Past purchases aren’t the only basis for recommendations though. By digging a little deeper, you can uncover specific customer pain points. Customer surveys are a great way to learn about your customer’s biggest challenges. You can use this information to recommend the perfect solution.

Best practices for clienteling

While having the right components is essential to get started, getting the most out of clienteling requires a combination of effective tools and the right mindset. Unlock the full potential of your clienteling efforts by adopting these proven best practices.

Use the right tools

Choosing the right tools enables you to scale your efforts and provide a personalized customer experience.

Start with how you’re recording customer data and give store associates a clearly designated tool for recording customer details.

Customer relationship management (CRM) systems are an ideal single source of truth, enabling you to easily store, manage and share your customer data. You can use your CRM to segment your customers and identify any trends or patterns in their online shopping behavior. With the right features and integrations, your retail CRM is a powerful clienteling tool.

For example, you can use your CRM as the basis for your email marketing and integrate it with other channels for a truly omnichannel approach. You can also connect your CRM with your point of sale (POS) tools and sales systems to track real-time data and record customer purchases.

Retailers working in physical stores can use a mobile CRM that works on different mobile devices. Accessing your customer data and capturing new details while you’re on the shop floor or in different branches enables you to provide the best possible service at all times.

Build genuine connections

Clienteling is about long-term relationships, not quick wins. Your communication and recommendations will be much more effective when they come from a place of genuine care for the customers.

Whether you’re dealing with customers in-store or on your website, you need to train your customer-facing staff on appropriate soft skills such as communication, active listening and empathy. Rather than purely thinking about what they can sell, encourage sales associates to put themselves in the customer’s shoes and ask what they would find most helpful.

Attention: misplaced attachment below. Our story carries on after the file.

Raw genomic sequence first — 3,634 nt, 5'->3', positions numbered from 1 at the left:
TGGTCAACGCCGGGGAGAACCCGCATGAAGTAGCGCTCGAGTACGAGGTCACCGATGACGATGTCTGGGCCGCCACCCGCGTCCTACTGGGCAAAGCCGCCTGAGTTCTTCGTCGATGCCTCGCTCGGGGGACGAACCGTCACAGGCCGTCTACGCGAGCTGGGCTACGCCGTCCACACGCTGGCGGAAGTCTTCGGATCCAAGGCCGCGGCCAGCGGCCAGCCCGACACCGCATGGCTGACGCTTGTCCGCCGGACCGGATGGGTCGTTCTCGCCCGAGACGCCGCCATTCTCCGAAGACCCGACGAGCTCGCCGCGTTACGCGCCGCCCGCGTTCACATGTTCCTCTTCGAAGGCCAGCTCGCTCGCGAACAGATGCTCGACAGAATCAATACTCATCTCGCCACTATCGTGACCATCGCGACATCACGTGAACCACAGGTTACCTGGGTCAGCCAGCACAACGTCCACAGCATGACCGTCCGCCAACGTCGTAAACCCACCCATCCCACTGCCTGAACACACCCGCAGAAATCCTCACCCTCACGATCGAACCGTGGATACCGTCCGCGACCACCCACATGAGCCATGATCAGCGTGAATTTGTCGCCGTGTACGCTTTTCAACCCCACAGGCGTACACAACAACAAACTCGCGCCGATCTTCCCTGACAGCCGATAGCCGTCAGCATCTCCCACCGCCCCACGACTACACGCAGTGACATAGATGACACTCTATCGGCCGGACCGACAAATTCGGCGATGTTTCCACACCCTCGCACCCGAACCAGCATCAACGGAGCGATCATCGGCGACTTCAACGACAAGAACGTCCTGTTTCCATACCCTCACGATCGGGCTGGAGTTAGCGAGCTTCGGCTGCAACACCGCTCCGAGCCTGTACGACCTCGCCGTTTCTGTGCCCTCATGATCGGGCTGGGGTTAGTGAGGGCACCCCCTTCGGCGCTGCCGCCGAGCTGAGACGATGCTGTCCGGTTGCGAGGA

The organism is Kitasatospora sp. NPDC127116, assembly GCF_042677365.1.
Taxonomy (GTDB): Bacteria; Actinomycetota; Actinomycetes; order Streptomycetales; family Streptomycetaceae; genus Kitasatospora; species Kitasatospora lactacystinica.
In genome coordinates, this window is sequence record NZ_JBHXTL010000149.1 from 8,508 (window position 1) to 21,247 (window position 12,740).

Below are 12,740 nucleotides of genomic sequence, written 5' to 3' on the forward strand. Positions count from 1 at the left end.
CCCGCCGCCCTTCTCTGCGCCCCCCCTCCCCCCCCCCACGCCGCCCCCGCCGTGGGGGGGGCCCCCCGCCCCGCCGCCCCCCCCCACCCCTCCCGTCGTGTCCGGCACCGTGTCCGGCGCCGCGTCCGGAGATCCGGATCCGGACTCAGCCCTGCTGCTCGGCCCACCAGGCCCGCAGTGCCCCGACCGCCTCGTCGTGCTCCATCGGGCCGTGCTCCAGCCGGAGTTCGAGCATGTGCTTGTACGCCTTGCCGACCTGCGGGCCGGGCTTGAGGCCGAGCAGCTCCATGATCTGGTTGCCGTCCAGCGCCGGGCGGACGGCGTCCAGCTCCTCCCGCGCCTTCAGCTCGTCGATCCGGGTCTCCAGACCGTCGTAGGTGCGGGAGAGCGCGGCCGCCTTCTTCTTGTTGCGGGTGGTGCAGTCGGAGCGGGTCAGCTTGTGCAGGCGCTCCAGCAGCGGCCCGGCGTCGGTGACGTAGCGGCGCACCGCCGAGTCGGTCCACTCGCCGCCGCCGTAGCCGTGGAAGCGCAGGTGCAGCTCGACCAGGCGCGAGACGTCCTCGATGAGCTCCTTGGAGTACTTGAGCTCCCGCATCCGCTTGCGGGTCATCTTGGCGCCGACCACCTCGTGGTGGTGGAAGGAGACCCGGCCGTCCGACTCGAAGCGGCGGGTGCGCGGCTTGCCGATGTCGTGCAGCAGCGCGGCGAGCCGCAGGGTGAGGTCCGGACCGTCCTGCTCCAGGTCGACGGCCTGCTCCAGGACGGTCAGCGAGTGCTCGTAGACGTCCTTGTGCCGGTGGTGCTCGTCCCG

By demonstrating a genuine interest in the customer’s needs and offering useful information, retailers create a positive experience and leave a lasting impression on the customer. Even when it doesn’t directly result in a sale, this commitment to customer satisfaction fosters trust and loyalty.

If you’re using any type of web chat tool, it’s even more important to personalize interactions so people feel they’re being valued. Actively listen to the customer, use their name and refer to any past communication to go the extra mile.

If you’re using email or other text channels, include your name and photo in your profile picture to humanize the experience.

Encourage employees to take ownership of customer relationships and treat each interaction as unique and you’ll be able to build stronger relationships that last.

Measure success and adjust strategies

Like any sales or marketing strategy, it’s important to measure the success of your clienteling. Decide in advance which sales metrics and key performance indicators (KPIs) you’ll use to evaluate your clienteling efforts.

For example, you might measure:

  • Customer retention rate

  • Customer lifetime value (CLV)

  • Average order value (AOV)

  • Purchase frequency

  • Net promoter score (NPS)

  • Customer satisfaction (CSAT)

Regularly monitor and analyze results to identify areas for improvement.

For example, if you see that CLV or purchase frequency is low, it could mean that your recommendations aren’t on target. On the other hand, a low NPS or CSAT score could mean that your personalized service isn’t coming across as intended.

Learn more specifically where you need to make improvements by collecting qualitative feedback, such as in surveys or interviews. This allows customers to express their feelings in their own words, removing the guesswork for your team.

Final thoughts

For traditional brick-and-mortar stores, clienteling enables you to provide the level of service that’s often lacking in online stores. With the right tools and attitudes, digital retailers can also create a personalized experience that stands out.

By prioritizing customer relationships and finding new ways to meet their needs, you’ll build a loyal customer base and a brand people love and recommend.

Driving business growth